Last week I went to Barcelona to attend Mobile World Congress for the first time. It was incredible for several reasons, most importantly how all of our products came together to tell one unified story: the Web is the platform. You can’t talk about one of the products without it leading directly to the others: Boot2Gecko and Open Web Devices, Marketplace and apps, Persona, and Firefox. I’m excited about it, the conference was excited about it, the industry is excited about it, and Mozilla rocked the show despite it being our first time there.
Mozilla’s booths were in the App Planet exhibition hall along with many platform, commerce, and other software companies. There was a good vibe, especially compared to some of the other halls entirely dominated by hardware giants with multi-million dollar booths the size of a city block. I spent most of my time in Mozilla’s main booth giving demos of our HTML5 apps platform and answering questions about the Mozilla Marketplace.
At first, I wasn’t sure what to expect from 6-8 hours a day of talking and demoing, and was concerned that I wouldn’t have time to visit other booths I was interested in to learn about their products and how they might help our Marketplace. Booth duty turned out to be the best use of my time, as I learned a lot about the crowd’s perception of Mozilla’s offerings and HTML5 apps, and got to meet so many people with relevant ideas. By the time the last day rolled around and I had some time to stop and talk to other booths, all the companies I was interested in had already come to see me. (Though there was still reason to visit one.)
Here’s some of what I learned from my own observations and from talking with hundreds of people:
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Last Wednesday and Thursday I spoke for the third year at Add-on-Con. This year’s conference was notably different from the rest for a number of reasons, the biggest being a focus on apps. It certainly gave me a lot to think about, and hopefully I’ll have time to blog some of my thoughts on the topic of add-ons vs. apps.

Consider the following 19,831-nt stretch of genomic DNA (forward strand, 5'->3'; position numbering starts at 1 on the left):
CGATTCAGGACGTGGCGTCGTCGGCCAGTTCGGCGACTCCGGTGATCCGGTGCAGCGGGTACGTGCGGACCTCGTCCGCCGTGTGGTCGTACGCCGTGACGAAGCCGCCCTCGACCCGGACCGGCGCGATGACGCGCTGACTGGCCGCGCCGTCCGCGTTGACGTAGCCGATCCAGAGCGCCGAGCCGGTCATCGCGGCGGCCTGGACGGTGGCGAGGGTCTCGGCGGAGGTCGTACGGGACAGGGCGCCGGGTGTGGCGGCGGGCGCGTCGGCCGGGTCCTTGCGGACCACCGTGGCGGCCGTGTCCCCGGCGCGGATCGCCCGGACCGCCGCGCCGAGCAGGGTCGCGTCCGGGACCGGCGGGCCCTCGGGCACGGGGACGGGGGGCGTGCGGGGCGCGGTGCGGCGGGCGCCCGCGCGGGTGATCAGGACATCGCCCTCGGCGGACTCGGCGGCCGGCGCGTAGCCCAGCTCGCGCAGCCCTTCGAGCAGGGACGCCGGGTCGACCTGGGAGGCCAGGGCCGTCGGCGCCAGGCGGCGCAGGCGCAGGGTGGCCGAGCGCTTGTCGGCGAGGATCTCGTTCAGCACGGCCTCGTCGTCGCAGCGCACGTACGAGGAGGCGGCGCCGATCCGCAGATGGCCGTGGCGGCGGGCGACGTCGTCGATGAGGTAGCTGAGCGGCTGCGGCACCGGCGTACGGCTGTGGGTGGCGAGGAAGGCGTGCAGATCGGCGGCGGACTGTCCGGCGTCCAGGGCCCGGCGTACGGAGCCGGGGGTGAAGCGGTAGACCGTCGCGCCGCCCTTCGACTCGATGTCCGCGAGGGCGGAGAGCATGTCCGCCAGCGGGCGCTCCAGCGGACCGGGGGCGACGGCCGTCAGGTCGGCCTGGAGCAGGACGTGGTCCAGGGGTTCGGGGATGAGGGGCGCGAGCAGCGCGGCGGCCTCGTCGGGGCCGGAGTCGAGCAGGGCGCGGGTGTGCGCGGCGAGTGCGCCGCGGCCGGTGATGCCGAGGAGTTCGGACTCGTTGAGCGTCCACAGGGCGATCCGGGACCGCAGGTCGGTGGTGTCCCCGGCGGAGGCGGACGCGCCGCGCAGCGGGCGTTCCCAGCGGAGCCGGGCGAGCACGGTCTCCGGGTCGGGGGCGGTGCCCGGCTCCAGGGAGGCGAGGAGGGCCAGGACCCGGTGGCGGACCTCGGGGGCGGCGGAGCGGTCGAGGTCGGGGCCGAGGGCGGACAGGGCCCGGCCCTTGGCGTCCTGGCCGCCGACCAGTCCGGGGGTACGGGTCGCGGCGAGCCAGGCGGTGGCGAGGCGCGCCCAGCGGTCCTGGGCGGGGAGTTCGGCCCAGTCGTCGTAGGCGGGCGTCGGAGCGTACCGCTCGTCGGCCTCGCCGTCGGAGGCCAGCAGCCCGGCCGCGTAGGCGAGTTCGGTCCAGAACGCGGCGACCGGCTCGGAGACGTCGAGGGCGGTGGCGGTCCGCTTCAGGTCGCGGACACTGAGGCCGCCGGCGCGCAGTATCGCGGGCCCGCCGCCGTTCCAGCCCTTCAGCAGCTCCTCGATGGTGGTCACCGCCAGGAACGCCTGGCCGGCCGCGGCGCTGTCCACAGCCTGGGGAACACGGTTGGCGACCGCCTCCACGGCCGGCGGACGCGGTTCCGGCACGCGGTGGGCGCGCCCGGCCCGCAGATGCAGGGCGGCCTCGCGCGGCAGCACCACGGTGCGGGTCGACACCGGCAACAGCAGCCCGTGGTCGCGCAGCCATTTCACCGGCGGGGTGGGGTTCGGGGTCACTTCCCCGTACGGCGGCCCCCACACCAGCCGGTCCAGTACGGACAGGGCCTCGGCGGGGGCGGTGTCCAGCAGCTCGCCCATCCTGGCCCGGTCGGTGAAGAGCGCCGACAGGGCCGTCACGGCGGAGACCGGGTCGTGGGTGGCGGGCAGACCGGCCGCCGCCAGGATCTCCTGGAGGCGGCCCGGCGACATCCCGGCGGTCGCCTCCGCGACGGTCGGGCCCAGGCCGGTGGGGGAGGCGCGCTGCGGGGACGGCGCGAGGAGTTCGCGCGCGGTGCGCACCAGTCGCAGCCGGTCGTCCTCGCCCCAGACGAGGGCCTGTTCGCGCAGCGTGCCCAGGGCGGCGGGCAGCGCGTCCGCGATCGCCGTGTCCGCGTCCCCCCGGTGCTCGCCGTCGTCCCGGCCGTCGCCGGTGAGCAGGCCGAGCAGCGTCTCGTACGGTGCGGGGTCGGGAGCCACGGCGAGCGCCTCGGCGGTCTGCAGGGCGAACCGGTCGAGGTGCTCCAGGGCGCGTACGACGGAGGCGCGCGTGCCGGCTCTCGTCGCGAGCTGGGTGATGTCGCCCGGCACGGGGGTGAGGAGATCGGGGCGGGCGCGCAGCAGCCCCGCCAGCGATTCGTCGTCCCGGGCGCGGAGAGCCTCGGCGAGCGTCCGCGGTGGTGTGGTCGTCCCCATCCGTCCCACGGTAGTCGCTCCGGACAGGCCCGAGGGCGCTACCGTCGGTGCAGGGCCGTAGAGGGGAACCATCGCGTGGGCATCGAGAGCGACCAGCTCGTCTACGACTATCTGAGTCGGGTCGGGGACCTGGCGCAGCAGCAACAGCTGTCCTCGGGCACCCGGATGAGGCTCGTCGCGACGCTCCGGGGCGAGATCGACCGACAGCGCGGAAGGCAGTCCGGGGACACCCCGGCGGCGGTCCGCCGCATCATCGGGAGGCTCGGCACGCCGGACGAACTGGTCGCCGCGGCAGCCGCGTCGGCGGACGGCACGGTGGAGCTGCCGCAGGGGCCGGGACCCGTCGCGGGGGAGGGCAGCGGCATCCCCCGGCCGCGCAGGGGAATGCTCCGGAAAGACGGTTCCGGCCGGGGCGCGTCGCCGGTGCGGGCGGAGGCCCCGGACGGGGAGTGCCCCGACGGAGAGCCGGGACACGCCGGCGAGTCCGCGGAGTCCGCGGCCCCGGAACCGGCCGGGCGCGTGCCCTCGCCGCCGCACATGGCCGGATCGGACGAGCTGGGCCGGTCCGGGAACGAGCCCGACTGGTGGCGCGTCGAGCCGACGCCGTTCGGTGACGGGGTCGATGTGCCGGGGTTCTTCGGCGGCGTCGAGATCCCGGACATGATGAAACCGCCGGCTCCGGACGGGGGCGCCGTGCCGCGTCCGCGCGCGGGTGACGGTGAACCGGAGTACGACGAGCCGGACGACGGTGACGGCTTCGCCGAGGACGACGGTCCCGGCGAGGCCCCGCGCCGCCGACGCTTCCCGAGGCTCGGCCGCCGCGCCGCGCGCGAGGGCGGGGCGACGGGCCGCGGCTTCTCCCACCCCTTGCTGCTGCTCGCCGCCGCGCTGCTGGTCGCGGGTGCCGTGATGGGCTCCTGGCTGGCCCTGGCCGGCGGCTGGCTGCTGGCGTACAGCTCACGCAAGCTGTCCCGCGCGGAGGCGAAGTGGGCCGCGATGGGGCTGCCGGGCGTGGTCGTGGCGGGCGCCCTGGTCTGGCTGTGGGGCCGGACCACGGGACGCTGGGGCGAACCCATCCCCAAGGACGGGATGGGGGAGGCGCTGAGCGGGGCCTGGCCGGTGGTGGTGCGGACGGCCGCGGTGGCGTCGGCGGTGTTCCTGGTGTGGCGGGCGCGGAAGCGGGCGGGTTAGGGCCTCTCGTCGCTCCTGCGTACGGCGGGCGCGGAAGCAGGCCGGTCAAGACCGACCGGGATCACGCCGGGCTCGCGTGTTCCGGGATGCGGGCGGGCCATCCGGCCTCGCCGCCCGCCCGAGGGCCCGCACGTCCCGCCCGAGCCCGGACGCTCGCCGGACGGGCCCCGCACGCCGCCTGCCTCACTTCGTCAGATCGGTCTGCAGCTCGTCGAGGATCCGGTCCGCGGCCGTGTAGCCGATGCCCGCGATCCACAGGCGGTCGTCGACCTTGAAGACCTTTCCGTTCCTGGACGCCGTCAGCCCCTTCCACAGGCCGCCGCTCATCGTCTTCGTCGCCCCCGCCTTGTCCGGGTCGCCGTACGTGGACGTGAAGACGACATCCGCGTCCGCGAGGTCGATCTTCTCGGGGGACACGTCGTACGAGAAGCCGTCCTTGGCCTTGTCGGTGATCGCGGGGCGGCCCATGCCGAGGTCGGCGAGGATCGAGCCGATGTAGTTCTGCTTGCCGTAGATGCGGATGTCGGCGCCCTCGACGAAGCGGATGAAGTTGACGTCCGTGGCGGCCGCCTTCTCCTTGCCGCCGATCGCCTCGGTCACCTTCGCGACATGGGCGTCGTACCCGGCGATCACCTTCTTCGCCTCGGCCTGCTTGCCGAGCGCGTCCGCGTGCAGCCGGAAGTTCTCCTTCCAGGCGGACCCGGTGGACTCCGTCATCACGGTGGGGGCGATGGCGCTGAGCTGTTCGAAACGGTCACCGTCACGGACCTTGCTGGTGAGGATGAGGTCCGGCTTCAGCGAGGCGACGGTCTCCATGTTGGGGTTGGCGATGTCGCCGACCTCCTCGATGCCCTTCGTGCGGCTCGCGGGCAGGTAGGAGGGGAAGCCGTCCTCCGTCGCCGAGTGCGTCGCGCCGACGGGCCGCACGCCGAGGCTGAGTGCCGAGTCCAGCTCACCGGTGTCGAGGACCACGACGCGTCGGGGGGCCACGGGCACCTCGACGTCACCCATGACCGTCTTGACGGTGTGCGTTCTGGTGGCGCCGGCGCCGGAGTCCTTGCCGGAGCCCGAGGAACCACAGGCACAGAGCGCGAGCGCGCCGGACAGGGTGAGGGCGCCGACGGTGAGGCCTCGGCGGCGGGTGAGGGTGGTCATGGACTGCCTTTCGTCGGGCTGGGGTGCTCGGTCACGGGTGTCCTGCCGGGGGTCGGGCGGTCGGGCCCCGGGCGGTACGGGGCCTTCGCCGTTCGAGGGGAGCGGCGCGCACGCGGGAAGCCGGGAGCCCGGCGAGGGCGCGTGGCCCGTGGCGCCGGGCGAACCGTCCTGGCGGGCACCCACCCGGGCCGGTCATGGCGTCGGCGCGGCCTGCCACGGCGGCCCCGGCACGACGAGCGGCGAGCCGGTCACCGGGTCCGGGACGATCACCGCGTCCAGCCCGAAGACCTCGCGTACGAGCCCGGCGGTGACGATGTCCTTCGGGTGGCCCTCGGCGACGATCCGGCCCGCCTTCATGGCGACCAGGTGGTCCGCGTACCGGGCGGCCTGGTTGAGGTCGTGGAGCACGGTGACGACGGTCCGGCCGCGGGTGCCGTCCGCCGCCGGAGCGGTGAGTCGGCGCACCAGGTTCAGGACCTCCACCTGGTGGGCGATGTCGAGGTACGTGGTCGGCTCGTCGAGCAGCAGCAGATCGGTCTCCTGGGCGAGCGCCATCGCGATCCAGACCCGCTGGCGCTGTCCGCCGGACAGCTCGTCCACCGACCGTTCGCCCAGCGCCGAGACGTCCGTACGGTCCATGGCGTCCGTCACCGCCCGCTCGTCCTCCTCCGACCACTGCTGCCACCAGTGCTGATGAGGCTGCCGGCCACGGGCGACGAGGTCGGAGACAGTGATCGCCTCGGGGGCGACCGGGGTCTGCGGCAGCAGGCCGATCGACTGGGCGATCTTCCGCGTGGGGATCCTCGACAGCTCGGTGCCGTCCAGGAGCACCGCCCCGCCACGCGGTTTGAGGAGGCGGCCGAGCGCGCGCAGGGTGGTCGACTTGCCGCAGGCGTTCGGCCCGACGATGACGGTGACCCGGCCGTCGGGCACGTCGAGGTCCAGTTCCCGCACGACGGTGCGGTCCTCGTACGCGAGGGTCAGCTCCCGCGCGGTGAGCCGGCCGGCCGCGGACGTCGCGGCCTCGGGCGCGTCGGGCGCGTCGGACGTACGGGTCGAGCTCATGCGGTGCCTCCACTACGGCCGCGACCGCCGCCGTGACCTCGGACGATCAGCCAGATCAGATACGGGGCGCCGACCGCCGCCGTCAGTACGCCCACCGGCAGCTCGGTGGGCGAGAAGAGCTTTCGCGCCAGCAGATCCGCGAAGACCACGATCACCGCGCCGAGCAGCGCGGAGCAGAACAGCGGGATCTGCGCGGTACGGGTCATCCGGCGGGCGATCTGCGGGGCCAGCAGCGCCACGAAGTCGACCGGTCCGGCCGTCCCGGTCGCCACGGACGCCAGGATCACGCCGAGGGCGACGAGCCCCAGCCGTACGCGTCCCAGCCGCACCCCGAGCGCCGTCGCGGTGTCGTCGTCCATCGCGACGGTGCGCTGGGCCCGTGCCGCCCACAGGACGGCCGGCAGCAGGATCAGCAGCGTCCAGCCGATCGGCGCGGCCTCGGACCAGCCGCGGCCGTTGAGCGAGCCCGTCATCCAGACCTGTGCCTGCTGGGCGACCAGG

Wednesday night’s Mozilla Social was a blast, so thanks to everyone who attended! And a huge thanks to the many people at Mozilla who were involved in our participation at Add-on-Con this year: Grace, Sara, Mayumi, Dan, Caitlin, William, Mary, Jane, and of course to our speakers Myk, Mark, Jorge, Boriss, Dave, and Jay.
Many people have already asked for my slides from my various talks, so here they are:
So much has changed since the last Add-on-Con and 2011 is already promising to be a very exciting time for add-ons, so I can only imagine what themes will surface at next year’s conference.
This Wednesday and Thursday, the Computer History Museum in Mountain View will be overrun with add-on developers eager to learn, collaborate, and network at this year’s Add-on-Con. I’ll be speaking at a number of sessions for the third year, and am looking forward to seeing familiar faces and first-time attendees.
If you’ll be attending (or even if you aren’t), be sure to join us after the first day’s training sessions for the Mozilla social from 5 – 9pm. Learn more and RSVP here.
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Friday and Saturday, I and a few others were at the BlogHer ’10 conference in New York to promote Firefox Add-ons to more than a thousand bloggers in attendance. I had a great time and think our presence there was very effective.
This is the second event I’ve been to where we’ve focused on getting the word out about add-ons to consumers, the first being last year’s Renegade Craft Fair in San Francisco. Almost all of my time is spent talking with developers and other technical people, so getting the chance to talk to real people who use Firefox and add-ons is fun and educational. I get to learn about things that aren’t obvious to normal users and the problems they encounter.
I spent both days of the conference in our hospitality suite answering questions, telling people about Firefox, add-ons, and Personas, promoting the new BlogHer Toolbar, and showing off Firefox 4 features. Our suite was packed with bloggers all day both days; I’d estimate we saw at least 600 people come through, most of whom we had personal conversations with.
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This Friday is Add-on-Con 2009, in its second year as the only conference dedicated to browser add-ons. It takes place at the Computer History Museum again in Mountain View, California, so I’m hoping the turnout is as good or better than last year. I was very excited when I first learned that Add-on-Con would happen again this year, as I had such a great time at last year’s event, despite having 0 hours of sleep the night before.
Mozilla will be participating heavily in the event again this year as a platinum sponsor and speaking at quite a few sessions:
If you’ll be in the Bay Area this week and are interested in add-ons, be sure to register for Add-on-Con before it’s too late! Even if you’re not going to Add-on-Con, don’t forget that we have an add-ons meetup at Mozilla HQ on Thursday night.
I’m looking forward to seeing everyone for great add-on events on Thursday and Friday!